Good News! EEOC Charges Decline in Illinois.
Something remarkable is happening quietly and quickly. EEOC charges filed in Illinois and nationally are declining. Illinois saw 6,098 EEOC charges filed in 2011. That number has declined steadily since 2016 to a record low of 3,928 charges in Fiscal Year 2019. Illinois is not an outlier. EEOC charges have materially declined at the national level as well. During Fiscal Years 2010, 2011, and 2012, EEOC charges averaged close to 100,000 per year. In Fiscal Year 2019, the charges have declined almost 28% to 72,675 per year. One explanation for this development is the tight labor market and low unemployment rate. There is a strong correlation between high unemployment and the filing of discrimination charges. Similarly, when unemployment is low, employees feel less compelled to register their grievances with the EEOC. Instead, they move on to new employment elsewhere.
Illinois Employers Should Still be Concerned About Disability Charges
Illinois employers must still be vigilant about ADA charges both from a quantitative perspective and a qualitative perspective. Disability charges represent 32.7% of all the discrimination charges filed in Illinois and this is the highest percentage rate for these types of charges in the past 10 years.
By far the largest number of charges filed under the ADA nationwide in 2109 relate to the allegation that the employee was terminated because of their disability. 14,592 charges raised this issue. Close behind is the allegation made in 11,120 charges that an employer failed to accommodate an employer. A failure to accommodate charge causes nearly identical transaction costs as a discharge charge. Moreover, it sets the stage for a later retaliation charge. Accordingly, accommodating employees with disabilities must be an area of greater attention and focus for human resource professionals. The costs of making a mistake in this area are almost higher than a bad discharge decision. A recent article in the WSJ by Lauren Weber entitled “Young Worker Seek Mental Health Accommodations, Employers Try to Keep Up” describes just how bedeviling the “new” ADA charges are. Employers are no longer only confronted with accommodating employees in wheel-chairs or employees who need physical accommodations. Rather, the modern trend is requests for accommodations from employees with challenging mental health issues like depression and anxiety. Changing the nature of how employees work is much harder than fixing physical barriers. ADA issues are also thorny because they do not arise in isolation. Often times, employers are confronted with the unholy trifecta of an ADA charge, a worker’s compensation charge, and a request for FMLA leave either at the same time or in close proximity to one another.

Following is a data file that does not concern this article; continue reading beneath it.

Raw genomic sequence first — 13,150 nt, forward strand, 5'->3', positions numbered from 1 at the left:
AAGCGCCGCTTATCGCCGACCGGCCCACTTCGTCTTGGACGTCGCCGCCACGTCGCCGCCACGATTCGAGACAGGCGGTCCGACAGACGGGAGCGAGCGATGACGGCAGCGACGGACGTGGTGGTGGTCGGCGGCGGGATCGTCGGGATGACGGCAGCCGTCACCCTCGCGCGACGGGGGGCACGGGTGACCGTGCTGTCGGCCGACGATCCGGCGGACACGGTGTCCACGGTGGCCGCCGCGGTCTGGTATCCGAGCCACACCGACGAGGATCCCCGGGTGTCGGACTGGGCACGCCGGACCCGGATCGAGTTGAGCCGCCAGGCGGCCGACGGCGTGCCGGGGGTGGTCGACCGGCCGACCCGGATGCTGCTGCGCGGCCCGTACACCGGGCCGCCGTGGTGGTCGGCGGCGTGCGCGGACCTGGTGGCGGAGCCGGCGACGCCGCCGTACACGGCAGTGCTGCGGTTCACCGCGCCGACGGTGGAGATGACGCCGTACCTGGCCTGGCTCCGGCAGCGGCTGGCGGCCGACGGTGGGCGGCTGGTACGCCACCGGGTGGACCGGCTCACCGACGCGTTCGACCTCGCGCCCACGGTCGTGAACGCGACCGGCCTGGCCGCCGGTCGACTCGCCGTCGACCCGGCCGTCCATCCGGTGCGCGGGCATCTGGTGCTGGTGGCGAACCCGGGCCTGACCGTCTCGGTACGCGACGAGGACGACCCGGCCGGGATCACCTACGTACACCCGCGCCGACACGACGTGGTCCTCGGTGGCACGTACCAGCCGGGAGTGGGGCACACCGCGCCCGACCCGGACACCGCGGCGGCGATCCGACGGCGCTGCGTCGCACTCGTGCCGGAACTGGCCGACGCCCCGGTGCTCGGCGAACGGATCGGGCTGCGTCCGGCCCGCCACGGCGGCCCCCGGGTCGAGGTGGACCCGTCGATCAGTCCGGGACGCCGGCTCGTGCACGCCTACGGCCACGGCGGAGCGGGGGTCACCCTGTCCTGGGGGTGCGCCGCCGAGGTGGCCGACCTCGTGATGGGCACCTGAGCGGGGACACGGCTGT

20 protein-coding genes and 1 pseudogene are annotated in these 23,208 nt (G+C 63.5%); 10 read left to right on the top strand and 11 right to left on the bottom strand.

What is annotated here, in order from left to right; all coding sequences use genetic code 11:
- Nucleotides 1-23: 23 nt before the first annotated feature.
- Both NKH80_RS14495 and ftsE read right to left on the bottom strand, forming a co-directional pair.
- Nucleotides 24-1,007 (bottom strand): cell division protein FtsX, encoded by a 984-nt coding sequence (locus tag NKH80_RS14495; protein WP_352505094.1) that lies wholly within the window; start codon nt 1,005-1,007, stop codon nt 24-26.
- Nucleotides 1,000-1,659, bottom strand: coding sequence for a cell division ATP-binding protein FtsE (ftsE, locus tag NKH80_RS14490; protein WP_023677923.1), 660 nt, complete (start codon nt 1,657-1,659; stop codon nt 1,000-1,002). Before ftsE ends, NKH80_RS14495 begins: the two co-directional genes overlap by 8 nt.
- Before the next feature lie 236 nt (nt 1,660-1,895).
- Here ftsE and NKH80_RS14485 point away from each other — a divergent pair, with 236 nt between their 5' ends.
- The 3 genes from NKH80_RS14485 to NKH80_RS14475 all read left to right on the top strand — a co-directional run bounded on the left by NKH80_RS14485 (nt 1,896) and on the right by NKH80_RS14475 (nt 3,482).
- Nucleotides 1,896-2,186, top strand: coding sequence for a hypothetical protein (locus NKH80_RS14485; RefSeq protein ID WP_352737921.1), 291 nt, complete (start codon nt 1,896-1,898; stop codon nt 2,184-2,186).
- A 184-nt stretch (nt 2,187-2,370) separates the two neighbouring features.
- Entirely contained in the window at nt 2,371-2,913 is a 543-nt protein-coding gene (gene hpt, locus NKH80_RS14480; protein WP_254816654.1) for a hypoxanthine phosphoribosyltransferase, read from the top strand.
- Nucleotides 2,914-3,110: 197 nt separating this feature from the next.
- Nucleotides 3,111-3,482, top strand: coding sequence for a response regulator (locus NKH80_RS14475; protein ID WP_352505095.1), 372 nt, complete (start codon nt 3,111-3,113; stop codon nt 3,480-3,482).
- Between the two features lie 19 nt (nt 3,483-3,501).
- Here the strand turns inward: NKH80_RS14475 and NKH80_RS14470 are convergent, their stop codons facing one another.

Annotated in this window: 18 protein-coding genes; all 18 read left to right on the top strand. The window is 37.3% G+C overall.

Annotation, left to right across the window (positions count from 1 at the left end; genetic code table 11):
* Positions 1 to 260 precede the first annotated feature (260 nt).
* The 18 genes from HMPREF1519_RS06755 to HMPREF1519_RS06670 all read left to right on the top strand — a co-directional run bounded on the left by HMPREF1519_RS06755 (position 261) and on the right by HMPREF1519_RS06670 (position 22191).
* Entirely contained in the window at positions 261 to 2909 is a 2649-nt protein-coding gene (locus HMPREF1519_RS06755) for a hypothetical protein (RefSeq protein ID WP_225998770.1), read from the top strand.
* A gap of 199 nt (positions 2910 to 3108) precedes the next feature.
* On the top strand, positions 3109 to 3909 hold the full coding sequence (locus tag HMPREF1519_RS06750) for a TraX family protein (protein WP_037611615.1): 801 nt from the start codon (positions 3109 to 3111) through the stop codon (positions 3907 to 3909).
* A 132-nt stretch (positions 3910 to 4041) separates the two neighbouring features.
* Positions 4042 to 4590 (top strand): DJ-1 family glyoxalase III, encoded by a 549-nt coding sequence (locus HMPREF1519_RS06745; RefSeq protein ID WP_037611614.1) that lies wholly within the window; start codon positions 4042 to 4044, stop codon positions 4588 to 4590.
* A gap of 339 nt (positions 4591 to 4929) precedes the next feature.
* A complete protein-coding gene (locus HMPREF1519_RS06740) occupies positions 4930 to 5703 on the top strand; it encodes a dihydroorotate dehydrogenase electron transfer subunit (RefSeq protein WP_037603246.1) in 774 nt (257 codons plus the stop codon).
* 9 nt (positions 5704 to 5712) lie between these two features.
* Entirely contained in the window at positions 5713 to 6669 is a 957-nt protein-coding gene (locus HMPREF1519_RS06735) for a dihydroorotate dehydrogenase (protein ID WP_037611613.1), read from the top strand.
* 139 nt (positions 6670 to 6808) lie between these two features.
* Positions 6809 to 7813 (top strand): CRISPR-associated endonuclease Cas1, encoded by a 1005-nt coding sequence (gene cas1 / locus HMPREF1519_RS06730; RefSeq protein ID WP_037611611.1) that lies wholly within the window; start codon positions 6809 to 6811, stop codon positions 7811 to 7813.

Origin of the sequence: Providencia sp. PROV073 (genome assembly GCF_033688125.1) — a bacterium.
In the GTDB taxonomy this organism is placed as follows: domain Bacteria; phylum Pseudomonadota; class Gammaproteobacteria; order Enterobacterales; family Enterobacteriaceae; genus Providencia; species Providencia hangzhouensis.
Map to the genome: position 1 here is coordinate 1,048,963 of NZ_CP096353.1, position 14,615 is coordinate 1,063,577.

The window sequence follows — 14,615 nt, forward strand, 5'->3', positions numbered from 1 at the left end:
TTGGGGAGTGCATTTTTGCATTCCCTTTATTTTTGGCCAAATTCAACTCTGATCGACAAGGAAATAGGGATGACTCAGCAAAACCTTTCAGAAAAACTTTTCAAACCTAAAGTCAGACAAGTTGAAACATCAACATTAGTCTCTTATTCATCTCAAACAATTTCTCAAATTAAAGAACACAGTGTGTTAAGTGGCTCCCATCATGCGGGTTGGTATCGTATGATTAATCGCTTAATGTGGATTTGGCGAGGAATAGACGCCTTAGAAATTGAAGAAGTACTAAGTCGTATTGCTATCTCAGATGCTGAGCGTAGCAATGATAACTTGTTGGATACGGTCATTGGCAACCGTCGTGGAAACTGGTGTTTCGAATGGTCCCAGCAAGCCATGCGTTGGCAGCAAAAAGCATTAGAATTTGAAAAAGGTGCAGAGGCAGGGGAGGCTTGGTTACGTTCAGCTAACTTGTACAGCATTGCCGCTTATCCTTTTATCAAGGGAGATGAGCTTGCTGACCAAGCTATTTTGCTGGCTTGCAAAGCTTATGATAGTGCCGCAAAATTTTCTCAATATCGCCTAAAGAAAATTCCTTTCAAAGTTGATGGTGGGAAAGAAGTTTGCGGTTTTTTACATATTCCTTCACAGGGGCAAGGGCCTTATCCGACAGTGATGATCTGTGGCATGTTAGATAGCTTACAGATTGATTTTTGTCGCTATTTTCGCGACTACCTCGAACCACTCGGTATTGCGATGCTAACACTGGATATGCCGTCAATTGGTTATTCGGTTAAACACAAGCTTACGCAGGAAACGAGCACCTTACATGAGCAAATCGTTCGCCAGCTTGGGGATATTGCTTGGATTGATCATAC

EEOC charges are at record lows and so are FMLA charges. This is good news and Illinois employers should congratulate themselves. Failure to accommodate charges under the ADA will continue to be a challenge for Illinois employers.